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Smoking found to reduce mobility

25th August 2014

This news article is from Handicare UK. Articles that appear on this website are for information purposes only.

Recent research has found that smoking can significantly reduce mobility. The Miriam Hospital in Rhode Island has found that smokers under 65 are more likely to suffer reduced mobility than non-smokers, suggesting that smokers are more likely to become reliant on mobility aids at a younger age than their non-smoking peers.

The research also found that smokers with mobility impairments who were reliant on mobility aids from stairlift manufacturers were less likely to attempt quitting smoking than those who did not suffer from mobility difficulty.

“The majority of the population will experience physical disability”

The research proved particularly concerning as lead researcher Belinda Borrelli, Ph.D. stated, as reported in this article, that the majority of the population will experience physical disability, "People with physical disabilities constitute 16.2 percent of the population and the majority of the population will experience physical disability at some point during their lifetime". However, she went on to say that “the prevalence of smoking among people with disabilities was unknown prior to our paper.”

While the report comes from the USA, the research holds some relevance to the condition of our own society, where it is hoped that British residents will take heed of such statistics as ‘Among 45 to 64 year olds with mobility impairments, 31.2 percent were smokers versus 20.7 percent without mobility impairments.’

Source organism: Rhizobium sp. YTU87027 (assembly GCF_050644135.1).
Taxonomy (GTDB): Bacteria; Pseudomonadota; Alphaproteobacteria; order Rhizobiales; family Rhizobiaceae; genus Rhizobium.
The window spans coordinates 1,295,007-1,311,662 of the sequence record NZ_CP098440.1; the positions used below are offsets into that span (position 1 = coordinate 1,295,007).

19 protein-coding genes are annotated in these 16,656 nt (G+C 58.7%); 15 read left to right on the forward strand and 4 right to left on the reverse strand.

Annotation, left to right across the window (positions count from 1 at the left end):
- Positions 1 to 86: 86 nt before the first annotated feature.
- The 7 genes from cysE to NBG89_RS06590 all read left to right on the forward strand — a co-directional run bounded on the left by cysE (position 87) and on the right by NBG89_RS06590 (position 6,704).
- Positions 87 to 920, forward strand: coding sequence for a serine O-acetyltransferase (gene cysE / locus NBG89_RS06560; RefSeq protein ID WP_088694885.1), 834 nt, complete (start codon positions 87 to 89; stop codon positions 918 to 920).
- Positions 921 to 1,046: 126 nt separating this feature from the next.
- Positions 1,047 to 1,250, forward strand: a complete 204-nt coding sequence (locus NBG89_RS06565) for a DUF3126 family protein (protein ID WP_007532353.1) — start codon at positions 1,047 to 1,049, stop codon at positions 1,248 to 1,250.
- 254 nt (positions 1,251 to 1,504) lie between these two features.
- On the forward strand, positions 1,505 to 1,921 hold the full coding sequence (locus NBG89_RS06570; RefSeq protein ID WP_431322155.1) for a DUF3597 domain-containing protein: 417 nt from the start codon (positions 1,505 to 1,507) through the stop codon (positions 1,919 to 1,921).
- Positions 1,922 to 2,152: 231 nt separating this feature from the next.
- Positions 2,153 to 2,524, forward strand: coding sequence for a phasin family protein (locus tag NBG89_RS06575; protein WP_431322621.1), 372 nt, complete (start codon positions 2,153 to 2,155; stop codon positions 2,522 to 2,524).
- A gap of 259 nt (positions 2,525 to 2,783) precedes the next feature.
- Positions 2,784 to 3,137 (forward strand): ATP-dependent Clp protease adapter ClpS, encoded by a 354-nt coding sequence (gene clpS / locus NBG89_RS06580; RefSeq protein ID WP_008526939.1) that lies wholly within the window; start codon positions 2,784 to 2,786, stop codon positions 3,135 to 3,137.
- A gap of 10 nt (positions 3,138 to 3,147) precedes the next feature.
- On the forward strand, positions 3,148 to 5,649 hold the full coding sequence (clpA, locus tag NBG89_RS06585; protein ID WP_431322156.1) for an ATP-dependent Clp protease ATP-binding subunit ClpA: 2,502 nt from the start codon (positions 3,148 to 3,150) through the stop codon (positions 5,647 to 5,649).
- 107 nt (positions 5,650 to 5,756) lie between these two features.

The report by Borelli, of The Centers for Behavioral and Preventive Medicine at The Miriam Hospital, looked into the risks of smoking on individuals with mobility impairments and the health risks among such individuals in comparison with the greater public.

The analysis was conducted on a total of 13,308 adults between the ages of 21 and 85 who struggled with their mobility and were reliant on special ambulatory equipment such as motorised rise and recliner chairs or were unable to walk a quarter of a mile without equipment. The research offers further evidence on the importance of giving up smoking, where the habit can cause any number of health concerns, particularly in mobility if the findings of this research are to be believed.

Image Credit: francois karm (flickr.com)

This content was written by Emily Bray. Please feel free to visit my Google + profile to read more stories.